In the Studio
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Experimentation (Or, Not Knowing What You’re Doing)

Rubber stamp design

Last Sunday’s annual spring Art Walk in Boston was a great day! I don’t know who was counting, or how, but I heard 5,000 people attended. Many people who came into my studio wanted to know about my digital paint process. It felt great to talk with people who were excited about how I create images.  I especially enjoyed a repeat visit from a young printmaker who understands the value of experimentation in making art. I use the word “experiment” a lot in describing my work process.

With preparations for Art Walk behind me, I craved some experimental creativity today. Experimental, yes. Digital, no. I pulled out the Moo Carve rubber I purchased over the winter. I drew a quick, unplanned design on some tracing paper with a #2 pencil. I then flipped it pencil mark side down on top of the rubber. After holding the paper still and rubbing the paper for about a minute, there were easily visible lines on the surface of the rubber.

stamp transfer

First I carved along the lines in the design using a narrow blade. Using a box cutter, I cut the outer rough circle shape. I tried a few inkings with an ink pad featuring graduated shades of brown, but it didn’t get as inky as I wanted, so I opted for a brush marker. I neglected to wash off the rubber before stamping, and this can leave gritty little specks. I don’t think that’s necessarily bad. It just depends on the effect you want.

stamp circular

First inking attempts in the early stages of carving a stamp

Studying the design, I considered what effects would be achieved if I carved out certain areas within the lines. I picked a small jagged section around the center image to carve out. The carved out areas are what would show as white, or non-inked.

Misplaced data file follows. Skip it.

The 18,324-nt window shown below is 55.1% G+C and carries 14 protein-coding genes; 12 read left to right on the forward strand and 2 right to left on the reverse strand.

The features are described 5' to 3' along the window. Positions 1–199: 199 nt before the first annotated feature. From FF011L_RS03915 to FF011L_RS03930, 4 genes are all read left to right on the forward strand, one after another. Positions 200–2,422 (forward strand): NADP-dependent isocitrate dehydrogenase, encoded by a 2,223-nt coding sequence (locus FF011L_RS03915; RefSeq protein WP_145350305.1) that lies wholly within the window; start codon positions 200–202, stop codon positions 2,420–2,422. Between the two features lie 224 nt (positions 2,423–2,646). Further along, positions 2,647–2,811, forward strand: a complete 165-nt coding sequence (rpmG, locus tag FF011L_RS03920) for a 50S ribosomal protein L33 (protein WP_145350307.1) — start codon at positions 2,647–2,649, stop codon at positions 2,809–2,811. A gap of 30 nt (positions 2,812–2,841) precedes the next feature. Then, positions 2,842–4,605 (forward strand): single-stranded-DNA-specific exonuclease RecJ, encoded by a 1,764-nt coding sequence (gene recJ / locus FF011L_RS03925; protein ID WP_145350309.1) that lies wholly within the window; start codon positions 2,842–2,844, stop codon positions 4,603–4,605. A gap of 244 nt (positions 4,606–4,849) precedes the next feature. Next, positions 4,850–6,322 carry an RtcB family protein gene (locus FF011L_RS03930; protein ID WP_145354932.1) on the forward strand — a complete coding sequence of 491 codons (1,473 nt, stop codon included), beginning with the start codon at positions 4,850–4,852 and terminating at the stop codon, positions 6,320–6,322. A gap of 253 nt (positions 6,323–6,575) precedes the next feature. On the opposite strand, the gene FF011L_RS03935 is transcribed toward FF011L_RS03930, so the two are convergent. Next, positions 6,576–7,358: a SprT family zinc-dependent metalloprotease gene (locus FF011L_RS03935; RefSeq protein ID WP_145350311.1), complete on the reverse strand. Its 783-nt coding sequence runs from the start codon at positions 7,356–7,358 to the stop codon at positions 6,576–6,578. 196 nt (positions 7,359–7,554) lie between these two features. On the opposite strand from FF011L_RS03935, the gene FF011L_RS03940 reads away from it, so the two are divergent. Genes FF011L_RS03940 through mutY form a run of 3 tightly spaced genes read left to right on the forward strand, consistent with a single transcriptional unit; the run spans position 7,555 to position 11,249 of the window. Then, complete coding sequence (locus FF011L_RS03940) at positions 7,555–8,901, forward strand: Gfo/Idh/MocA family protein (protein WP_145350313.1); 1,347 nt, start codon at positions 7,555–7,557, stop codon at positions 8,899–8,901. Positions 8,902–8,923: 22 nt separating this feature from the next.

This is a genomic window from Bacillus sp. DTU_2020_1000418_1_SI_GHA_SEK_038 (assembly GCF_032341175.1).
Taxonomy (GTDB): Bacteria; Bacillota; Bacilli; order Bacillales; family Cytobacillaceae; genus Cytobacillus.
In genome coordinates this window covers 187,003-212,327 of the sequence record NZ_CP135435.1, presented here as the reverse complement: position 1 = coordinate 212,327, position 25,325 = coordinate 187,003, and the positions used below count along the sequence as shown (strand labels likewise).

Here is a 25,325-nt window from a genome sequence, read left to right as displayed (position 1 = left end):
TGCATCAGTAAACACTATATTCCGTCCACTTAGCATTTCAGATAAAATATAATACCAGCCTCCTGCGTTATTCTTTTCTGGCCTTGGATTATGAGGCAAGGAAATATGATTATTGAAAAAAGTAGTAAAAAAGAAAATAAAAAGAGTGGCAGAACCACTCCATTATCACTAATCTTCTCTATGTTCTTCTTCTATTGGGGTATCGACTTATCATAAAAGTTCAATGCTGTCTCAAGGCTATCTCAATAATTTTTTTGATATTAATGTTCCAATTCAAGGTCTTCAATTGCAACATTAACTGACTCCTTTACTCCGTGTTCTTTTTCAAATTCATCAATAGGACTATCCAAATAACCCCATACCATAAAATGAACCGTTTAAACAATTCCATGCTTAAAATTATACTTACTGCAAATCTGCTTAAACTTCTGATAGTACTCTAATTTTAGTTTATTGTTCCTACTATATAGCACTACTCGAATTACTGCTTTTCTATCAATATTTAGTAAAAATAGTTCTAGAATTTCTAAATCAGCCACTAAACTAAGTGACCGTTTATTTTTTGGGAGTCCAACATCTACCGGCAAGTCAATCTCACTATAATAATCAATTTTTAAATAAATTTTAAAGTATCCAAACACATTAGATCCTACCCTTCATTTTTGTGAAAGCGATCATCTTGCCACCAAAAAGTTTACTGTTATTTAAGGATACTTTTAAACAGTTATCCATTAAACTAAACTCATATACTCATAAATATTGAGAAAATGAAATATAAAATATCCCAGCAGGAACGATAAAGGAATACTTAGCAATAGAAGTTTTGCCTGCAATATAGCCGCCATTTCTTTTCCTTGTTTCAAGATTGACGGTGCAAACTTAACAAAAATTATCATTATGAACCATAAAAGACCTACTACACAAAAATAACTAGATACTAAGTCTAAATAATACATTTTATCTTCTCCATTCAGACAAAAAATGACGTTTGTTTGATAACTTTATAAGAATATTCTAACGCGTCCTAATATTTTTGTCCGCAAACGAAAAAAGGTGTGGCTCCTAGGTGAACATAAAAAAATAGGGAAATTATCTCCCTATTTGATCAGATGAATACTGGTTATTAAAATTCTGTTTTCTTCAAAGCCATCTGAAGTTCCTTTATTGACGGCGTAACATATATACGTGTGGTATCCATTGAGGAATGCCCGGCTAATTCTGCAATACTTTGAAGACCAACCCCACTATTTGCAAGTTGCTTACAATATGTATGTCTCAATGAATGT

Rubber Stamp carving

This time I washed the rubber before coloring to remove any tiny bits of rubber. When it felt smooth and clean, I painted the face of the stamp with brush markers. I alternated a few different colors, coming out with the varied looks you see here.

rubber stamp variations

The same rubber stamp using varied colors and carved areas.

I plan to continue with the carving process on this particular stamp, carving out more areas. These carved areas will show up as white.

You might well ask what a digital painter is going to do with rubber stamps. I don’t know yet. That’s what experimentation is about. You’re not supposed to know where it’s going.

I have some vague ideas. Once I have a set of images I like, I’ll photograph them and create jpg files. I may string them together to create a border or I may pull sections of them out a year or more from now and use them to create a pattern in a larger (yes, digitally created) piece. That happens a lot. Sometimes images I make are forgotten for long periods of time until I start sifting through my digital files and rediscover them. It’s like keeping collage parts in storage.

Have a great weekend!

You can see many of my paintings here.

Paula

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This entry was posted in: In the Studio

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Hi there. I’m Boston-based digital artist Paula Ogier. In this blog I write about about my art business, new works, projects in process, life in Boston, inspirations, ideas, and creative challenges. I live and work in Boston's South End neighborhood, in the enclave known as the SoWa Art + Design district. I'm fond of big cities, architecture, great imaginative spaces, food & drink, gardening, wandering around the city on foot, binge-watching well written shows, talking to cats, and of course, making and experiencing art. Artist website: PaulaOgierArt.com. Twitter: Paula Ogier Artworks My studio is at 450 Harrison Avenue, Studio 203.

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